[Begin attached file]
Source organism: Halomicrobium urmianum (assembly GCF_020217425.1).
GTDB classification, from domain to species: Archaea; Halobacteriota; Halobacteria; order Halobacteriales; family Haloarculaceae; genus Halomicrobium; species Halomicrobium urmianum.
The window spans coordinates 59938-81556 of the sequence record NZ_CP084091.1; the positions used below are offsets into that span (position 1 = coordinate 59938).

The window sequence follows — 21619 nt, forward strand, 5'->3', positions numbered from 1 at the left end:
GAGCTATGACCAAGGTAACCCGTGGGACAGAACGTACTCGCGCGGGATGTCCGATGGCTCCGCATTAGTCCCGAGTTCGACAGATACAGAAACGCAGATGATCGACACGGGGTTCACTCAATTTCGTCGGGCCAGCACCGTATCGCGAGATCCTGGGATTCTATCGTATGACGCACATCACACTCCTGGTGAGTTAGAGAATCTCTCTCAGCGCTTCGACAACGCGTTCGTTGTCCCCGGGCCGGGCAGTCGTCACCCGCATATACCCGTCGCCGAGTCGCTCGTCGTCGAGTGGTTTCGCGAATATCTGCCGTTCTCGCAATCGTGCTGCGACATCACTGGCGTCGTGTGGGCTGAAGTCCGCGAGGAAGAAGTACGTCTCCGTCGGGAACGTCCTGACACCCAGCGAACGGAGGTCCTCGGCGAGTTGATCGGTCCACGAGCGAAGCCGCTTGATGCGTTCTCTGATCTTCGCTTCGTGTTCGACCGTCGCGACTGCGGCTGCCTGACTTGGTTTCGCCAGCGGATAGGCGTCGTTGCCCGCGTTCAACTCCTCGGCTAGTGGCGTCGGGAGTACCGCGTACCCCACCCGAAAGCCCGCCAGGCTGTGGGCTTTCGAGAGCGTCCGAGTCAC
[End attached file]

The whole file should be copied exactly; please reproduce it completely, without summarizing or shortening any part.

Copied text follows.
Source organism: Halomicrobium urmianum (assembly GCF_020217425.1).
GTDB classification, from domain to species: Archaea; Halobacteriota; Halobacteria; order Halobacteriales; family Haloarculaceae; genus Halomicrobium; species Halomicrobium urmianum.
The window spans coordinates 59938-81556 of the sequence record NZ_CP084091.1; the positions used below are offsets into that span (position 1 = coordinate 59938).

The window sequence follows — 21619 nt, forward strand, 5'->3', positions numbered from 1 at the left end:
GAGCTATGACCAAGGTAACCCGTGGGACAGAACGTACTCGCGCGGGATGTCCGATGGCTCCGCATTAGTCCCGAGTTCGACAGATACAGAAACGCAGATGATCGACACGGGGTTCACTCAATTTCGTCGGGCCAGCACCGTATCGCGAGATCCTGGGATTCTATCGTATGACGCACATCACACTCCTGGTGAGTTAGAGAATCTCTCTCAGCGCTTCGACAACGCGTTCGTTGTCCCCGGGCCGGGCAGTCGTCACCCGCATATACCCGTCGCCGAGTCGCTCGTCGTCGAGTGGTTTCGCGAATATCTGCCGTTCTCGCAATCGTGCTGCGACATCACTGGCGTCGTGTGGGCTGAAGTCCGCGAGGAAGAAGTACGTCTCCGTCGGGAACGTCCTGACACCCAGCGAACGGAGGTCCTCGGCGAGTTGATCGGTCCACGAGCGAAGCCGCTTGATGCGTTCTCTGATCTTCGCTTCGTGTTCGACCGTCGCGACTGCGGCTGCCTGACTTGGTTTCGCCAGCGGATAGGCGTCGTTGCCCGCGTTCAACTCCTCGGCTAGTGGCGTCGGGAGTACCGCGTACCCCACCCGAAAGCCCGCCAGGCTGTGGGCTTTCGAGAGCGTCCGAGTCAC